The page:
A cosmetic analyzer 150 then calculates cosmetic color (e.g. based on empirical algorithms or on user defined reference values) from the color values of the subsets to produce a cosmetic color determination comprising relative weightings of a plurality of cosmetic colors. One option of providing such cosmetic color determination is depicted in 160A in which the cosmetic color determination is output as a numeric values of known cosmetic compositions. Alternatively, as shown in 160B, cosmetic color determination may be output as numeric values of cosmetic terms.
In especially contemplated aspects, the collector is optically coupled to a digital video camera or a digital still camera, and may further include a light source that emits broad band light. However, it should be recognized that in alternative systems the collector need not necessarily be coupled to a camera, and suitable devices may include a CCD (charge coupled device) or other optical chip that receives the light reflected off the three-dimensional object. Similarly, it should be recognized that while a light source is preferably included, the type and number of suitable light sources may vary considerably. For example, where sufficient ambient light is available, a light source may be omitted altogether. On the other hand, and especially where the light quality (e.g., spectral composition and/or intensity) varies significantly, one or more incandescent or luminescent light sources may be coupled to the collector.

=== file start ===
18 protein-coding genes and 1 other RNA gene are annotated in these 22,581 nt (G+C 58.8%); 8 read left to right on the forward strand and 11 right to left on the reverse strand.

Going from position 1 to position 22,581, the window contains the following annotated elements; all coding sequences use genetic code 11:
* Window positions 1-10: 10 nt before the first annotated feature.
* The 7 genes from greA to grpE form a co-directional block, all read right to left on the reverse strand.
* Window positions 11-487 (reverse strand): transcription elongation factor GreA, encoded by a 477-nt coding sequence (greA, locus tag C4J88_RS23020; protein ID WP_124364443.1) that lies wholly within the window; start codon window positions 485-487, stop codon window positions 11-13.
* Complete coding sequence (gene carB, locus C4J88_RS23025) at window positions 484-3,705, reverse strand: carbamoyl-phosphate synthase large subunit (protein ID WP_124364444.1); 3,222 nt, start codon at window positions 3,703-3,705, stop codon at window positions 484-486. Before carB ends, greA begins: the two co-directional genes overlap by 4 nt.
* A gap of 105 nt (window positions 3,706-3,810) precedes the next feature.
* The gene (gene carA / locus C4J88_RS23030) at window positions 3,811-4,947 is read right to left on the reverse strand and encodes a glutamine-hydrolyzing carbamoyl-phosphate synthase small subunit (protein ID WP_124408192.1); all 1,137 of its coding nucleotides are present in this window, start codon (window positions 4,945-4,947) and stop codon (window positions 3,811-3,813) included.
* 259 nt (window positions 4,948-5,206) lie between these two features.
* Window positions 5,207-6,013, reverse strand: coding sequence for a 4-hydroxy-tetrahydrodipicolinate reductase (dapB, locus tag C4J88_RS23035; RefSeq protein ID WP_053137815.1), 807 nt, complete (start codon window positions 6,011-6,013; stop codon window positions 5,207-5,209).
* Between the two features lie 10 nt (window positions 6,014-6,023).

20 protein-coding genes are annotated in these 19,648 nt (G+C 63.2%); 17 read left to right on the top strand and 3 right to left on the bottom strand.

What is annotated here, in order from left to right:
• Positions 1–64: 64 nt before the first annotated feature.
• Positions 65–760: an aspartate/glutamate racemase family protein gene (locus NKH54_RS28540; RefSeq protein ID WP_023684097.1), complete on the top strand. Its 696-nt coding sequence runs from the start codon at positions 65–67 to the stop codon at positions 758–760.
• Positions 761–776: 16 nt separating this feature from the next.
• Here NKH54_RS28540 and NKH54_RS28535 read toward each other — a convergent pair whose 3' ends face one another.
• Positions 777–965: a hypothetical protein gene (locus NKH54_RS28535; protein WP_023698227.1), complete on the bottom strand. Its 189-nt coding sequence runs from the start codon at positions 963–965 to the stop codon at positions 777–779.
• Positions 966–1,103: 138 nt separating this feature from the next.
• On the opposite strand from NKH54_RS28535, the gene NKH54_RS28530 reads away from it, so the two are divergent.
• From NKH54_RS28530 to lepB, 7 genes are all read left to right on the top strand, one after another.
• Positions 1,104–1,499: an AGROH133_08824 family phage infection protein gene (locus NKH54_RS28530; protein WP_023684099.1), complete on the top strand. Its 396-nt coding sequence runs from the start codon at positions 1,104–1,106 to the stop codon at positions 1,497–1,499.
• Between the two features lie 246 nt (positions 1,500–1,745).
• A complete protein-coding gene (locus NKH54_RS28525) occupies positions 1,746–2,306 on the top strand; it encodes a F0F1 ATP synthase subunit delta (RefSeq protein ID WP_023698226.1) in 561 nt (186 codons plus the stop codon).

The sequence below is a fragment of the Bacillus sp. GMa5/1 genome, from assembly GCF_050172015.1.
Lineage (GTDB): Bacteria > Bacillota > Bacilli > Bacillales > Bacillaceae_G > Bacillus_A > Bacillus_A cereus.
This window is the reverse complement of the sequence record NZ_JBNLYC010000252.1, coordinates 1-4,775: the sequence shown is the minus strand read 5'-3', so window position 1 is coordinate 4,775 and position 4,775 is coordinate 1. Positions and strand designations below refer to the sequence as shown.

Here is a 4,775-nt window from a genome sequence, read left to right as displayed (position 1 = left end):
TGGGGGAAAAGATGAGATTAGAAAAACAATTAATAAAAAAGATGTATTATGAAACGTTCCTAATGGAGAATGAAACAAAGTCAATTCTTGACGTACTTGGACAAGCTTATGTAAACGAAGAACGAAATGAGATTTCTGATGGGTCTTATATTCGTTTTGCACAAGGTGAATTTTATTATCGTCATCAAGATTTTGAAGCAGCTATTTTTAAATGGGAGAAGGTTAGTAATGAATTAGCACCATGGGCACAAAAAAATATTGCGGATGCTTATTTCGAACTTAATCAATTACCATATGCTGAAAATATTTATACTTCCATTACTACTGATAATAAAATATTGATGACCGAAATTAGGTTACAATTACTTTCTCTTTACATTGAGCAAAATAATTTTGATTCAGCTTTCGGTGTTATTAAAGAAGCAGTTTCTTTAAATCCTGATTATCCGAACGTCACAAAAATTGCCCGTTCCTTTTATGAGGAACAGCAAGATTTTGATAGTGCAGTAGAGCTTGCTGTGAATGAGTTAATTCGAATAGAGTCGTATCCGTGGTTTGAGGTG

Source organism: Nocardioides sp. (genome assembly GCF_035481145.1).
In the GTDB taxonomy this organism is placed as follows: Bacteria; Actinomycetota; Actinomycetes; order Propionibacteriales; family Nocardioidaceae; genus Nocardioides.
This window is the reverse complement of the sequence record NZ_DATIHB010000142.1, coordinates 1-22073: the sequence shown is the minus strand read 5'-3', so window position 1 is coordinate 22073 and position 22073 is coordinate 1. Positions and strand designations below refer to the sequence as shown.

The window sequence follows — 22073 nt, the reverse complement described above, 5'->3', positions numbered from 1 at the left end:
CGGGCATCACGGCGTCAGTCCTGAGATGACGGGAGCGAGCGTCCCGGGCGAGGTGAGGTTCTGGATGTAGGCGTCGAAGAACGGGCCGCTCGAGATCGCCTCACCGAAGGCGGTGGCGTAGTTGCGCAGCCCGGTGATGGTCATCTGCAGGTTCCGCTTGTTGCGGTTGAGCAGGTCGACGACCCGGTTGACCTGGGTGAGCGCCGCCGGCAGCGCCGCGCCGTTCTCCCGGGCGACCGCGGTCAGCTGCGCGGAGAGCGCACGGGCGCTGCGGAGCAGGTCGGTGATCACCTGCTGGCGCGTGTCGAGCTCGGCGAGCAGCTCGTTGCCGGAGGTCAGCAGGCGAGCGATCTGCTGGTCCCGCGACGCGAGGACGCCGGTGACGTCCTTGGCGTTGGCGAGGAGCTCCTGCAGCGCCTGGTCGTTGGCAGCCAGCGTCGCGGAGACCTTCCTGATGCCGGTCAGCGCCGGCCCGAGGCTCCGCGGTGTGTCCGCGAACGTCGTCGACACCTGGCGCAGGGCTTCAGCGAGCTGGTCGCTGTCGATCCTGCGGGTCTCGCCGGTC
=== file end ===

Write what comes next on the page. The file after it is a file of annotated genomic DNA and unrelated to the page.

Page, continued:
Still further, suitable systems may further include one or more filters to enhance capture of particularly desirable colors or to block colors that are not intended for further analysis. Alternatively, or additionally, contemplated systems may further comprise a window coupled to the collector, wherein the window may be removable, and/or include a color calibration region and/or a product identification region. For example, one function of the disposable window may be to improve the accuracy of the collector, color analyzer, and/or some other device by providing a color calibration region that can be used for calibration (While calibration may be realizable for any component, calibration is typically performed for the image collector or the color analyzer). Thus, it should be recognized that capture of the light reflecting off of the three dimensional object need not be limited to a particular spectral range, and it is contemplated that capture may be performed at one or more individual wavelengths (e.g., with bandwidth of between 1 nm to 20 mm, and more), one or more bands of wavelengths (e.g., UV range [e.g., between 240 nm–360 nm], VIS range [e.g., between 360 nm–740 nm], and/or IR range [e.g., between 740 nm–1040 nm]), and any reasonable combination thereof.